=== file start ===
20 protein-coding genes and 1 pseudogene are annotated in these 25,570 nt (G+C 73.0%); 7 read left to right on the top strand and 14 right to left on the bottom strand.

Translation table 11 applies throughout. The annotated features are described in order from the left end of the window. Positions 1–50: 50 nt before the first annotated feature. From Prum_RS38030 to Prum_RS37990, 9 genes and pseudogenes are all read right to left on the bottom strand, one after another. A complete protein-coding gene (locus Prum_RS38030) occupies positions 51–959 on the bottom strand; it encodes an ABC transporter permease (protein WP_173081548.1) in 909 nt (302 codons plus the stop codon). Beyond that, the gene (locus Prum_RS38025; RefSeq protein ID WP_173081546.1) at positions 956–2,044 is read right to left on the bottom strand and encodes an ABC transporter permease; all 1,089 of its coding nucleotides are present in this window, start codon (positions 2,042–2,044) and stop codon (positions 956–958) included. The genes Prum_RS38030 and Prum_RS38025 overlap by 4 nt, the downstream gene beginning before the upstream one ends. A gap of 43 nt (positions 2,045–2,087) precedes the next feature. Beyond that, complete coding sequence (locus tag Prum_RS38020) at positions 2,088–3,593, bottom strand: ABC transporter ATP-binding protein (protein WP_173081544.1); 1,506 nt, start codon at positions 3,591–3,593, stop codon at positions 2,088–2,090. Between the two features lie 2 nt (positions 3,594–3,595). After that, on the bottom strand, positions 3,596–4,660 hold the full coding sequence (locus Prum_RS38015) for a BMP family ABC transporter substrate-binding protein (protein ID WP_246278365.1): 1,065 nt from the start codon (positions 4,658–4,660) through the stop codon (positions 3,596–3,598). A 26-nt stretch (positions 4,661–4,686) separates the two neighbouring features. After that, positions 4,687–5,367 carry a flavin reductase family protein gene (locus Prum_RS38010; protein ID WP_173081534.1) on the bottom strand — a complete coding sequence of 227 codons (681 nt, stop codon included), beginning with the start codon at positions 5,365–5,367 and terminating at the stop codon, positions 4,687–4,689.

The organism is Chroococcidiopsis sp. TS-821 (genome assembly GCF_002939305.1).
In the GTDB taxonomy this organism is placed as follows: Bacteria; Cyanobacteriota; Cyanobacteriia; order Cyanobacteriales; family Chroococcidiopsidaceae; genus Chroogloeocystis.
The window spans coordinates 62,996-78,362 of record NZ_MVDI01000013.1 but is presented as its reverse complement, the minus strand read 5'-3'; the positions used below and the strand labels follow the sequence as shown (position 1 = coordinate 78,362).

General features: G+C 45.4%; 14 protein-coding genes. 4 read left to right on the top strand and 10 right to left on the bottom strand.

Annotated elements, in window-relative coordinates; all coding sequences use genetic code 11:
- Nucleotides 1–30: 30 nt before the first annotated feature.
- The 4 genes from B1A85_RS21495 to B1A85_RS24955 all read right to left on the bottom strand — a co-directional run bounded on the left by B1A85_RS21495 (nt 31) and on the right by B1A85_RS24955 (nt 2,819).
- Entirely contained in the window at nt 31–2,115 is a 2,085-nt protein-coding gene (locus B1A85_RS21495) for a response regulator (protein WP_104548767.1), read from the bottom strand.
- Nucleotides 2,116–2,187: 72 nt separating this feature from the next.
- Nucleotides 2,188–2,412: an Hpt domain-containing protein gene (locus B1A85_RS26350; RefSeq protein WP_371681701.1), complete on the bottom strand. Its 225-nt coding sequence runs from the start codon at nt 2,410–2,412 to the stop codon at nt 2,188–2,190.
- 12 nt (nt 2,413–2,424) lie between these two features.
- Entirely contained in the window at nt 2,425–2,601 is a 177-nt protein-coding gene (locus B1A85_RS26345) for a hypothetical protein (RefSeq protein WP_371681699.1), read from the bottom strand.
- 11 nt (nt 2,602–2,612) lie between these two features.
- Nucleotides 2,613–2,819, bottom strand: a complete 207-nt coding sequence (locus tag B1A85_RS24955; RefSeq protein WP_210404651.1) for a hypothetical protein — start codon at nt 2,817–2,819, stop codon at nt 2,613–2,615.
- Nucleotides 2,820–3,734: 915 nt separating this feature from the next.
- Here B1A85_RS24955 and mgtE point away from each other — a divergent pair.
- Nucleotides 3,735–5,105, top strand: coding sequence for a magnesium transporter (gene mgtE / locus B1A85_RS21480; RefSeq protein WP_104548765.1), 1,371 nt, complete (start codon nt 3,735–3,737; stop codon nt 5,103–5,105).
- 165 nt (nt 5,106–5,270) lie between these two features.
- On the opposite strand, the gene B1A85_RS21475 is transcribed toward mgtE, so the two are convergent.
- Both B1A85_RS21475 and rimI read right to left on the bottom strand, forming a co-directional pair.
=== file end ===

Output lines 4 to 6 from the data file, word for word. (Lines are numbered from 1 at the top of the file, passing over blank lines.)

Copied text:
In the GTDB taxonomy this organism is placed as follows: Bacteria; Cyanobacteriota; Cyanobacteriia; order Cyanobacteriales; family Chroococcidiopsidaceae; genus Chroogloeocystis.
The window spans coordinates 62,996-78,362 of record NZ_MVDI01000013.1 but is presented as its reverse complement, the minus strand read 5'-3'; the positions used below and the strand labels follow the sequence as shown (position 1 = coordinate 78,362).

General features: G+C 45.4%; 14 protein-coding genes. 4 read left to right on the top strand and 10 right to left on the bottom strand.